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•  Separation of photosynthetic pigments by chromatograph

Photosynthetic organisms do not rely on a single pigment to absorb light, but instead benefit from the combined action of many

  • These pigments include chlorophylls, xanthophyll and carotenes

Chromatography is an experimental technique by which mixtures can be separated

  • A mixture is dissolved in a fluid (called the mobile phase) and passed through a static material (called the stationary phase)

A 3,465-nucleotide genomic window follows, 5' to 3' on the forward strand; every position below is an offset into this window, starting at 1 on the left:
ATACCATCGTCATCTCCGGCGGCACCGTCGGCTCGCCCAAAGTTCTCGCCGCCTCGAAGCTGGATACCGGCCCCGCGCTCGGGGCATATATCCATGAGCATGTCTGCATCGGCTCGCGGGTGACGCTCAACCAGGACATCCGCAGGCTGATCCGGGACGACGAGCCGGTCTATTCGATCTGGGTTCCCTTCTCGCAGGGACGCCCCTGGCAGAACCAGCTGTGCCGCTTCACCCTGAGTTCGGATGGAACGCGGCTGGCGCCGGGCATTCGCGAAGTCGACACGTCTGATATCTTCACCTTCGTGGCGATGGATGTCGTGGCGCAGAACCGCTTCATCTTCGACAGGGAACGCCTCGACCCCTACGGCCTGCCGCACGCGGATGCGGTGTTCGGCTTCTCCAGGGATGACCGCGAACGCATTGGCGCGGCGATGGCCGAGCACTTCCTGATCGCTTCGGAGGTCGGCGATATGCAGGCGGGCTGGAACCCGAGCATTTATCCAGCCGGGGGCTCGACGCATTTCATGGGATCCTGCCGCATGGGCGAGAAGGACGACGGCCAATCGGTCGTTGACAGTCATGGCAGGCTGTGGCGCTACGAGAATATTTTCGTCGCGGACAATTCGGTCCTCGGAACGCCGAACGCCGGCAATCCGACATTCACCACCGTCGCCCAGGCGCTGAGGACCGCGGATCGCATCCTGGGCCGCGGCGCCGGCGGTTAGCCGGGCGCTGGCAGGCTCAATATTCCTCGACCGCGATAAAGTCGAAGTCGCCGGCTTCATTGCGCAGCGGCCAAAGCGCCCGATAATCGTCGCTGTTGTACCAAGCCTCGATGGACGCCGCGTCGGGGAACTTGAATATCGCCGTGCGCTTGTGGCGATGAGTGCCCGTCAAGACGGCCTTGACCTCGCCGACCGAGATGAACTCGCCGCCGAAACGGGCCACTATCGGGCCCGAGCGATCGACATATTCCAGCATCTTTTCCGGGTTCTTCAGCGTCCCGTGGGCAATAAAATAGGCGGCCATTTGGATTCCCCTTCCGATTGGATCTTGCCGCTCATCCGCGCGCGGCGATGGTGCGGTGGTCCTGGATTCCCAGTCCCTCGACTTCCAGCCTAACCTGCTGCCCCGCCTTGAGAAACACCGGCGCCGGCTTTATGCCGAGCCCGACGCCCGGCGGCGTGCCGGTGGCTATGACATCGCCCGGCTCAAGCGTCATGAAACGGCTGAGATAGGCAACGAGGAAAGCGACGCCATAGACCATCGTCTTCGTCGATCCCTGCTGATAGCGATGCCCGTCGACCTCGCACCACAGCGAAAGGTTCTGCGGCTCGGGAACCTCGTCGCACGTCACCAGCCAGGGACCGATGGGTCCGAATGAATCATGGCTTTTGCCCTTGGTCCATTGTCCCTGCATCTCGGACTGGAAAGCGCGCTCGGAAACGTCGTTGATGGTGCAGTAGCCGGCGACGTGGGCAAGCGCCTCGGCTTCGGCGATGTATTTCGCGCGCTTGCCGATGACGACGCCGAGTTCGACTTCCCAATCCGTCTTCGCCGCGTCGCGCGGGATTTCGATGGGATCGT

• The different components of the mixture travel at different speeds, causing them to separate
  • A retardation factor can then be calculated (Rf value = distance component travels ÷ distance solvent travels)

Two of the most common techniques for separating photosynthetic pigments are:

  • Paper chromatography – uses paper (cellulose) as the stationary bed
  • Thin layer chromatography – uses a thin layer of adsorbent (e.g. silica gel) which runs faster and has better separation

Overview of the Chomatographic Separation of Photosynthetic Pigments